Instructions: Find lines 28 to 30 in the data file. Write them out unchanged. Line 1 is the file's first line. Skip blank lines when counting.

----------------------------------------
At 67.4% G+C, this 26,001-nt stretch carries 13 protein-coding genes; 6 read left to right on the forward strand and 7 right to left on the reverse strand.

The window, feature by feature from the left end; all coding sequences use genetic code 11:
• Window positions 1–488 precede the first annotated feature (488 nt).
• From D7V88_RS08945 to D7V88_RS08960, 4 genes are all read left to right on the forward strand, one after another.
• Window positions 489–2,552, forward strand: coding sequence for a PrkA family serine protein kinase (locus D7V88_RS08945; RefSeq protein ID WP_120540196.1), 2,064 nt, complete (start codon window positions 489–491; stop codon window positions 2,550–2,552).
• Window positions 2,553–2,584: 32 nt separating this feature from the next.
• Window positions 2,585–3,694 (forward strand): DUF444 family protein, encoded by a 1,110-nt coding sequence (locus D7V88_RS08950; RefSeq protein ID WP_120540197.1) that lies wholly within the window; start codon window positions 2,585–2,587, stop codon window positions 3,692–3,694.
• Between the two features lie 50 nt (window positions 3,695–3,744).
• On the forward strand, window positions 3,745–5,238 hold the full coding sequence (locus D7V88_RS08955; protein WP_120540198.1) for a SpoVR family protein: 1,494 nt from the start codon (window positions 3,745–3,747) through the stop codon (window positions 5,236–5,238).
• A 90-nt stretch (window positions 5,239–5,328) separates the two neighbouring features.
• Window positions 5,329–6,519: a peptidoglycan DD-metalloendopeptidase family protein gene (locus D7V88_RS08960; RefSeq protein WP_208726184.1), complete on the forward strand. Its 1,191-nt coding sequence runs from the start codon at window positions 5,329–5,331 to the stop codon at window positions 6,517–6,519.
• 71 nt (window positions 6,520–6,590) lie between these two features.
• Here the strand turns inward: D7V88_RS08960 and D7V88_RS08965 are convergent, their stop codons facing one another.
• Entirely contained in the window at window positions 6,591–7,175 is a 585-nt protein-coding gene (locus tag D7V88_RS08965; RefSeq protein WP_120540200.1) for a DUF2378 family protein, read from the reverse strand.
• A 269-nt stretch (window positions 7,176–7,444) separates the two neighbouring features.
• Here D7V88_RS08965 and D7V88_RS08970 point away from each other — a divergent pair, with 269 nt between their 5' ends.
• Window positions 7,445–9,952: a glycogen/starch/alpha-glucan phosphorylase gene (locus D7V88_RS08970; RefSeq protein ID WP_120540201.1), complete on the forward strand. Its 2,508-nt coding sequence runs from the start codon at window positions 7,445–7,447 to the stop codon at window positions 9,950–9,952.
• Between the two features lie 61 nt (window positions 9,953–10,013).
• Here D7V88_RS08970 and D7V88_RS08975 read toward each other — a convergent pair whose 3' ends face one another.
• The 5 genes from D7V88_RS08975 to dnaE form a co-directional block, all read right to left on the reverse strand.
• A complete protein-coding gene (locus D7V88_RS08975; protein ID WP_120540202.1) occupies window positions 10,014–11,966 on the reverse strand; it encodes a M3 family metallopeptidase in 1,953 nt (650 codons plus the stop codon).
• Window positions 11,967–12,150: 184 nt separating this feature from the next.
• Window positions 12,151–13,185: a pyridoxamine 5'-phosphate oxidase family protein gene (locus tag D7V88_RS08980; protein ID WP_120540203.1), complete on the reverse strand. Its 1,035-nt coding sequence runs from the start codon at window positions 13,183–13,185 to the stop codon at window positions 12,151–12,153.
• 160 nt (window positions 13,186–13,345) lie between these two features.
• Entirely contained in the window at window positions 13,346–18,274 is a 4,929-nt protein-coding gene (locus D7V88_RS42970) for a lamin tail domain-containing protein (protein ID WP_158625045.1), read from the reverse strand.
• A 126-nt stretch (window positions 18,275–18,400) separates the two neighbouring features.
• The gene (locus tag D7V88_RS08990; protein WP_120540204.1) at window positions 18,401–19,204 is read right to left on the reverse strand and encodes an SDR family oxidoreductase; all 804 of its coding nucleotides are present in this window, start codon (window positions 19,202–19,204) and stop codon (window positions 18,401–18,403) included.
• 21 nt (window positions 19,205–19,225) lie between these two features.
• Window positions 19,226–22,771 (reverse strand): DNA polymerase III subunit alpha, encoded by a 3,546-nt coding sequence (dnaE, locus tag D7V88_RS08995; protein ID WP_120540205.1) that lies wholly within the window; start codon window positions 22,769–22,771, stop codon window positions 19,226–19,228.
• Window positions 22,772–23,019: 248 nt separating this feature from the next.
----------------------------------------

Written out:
• 21 nt (window positions 19,205–19,225) lie between these two features.
• Window positions 19,226–22,771 (reverse strand): DNA polymerase III subunit alpha, encoded by a 3,546-nt coding sequence (dnaE, locus tag D7V88_RS08995; protein ID WP_120540205.1) that lies wholly within the window; start codon window positions 22,769–22,771, stop codon window positions 19,226–19,228.
• Window positions 22,772–23,019: 248 nt separating this feature from the next.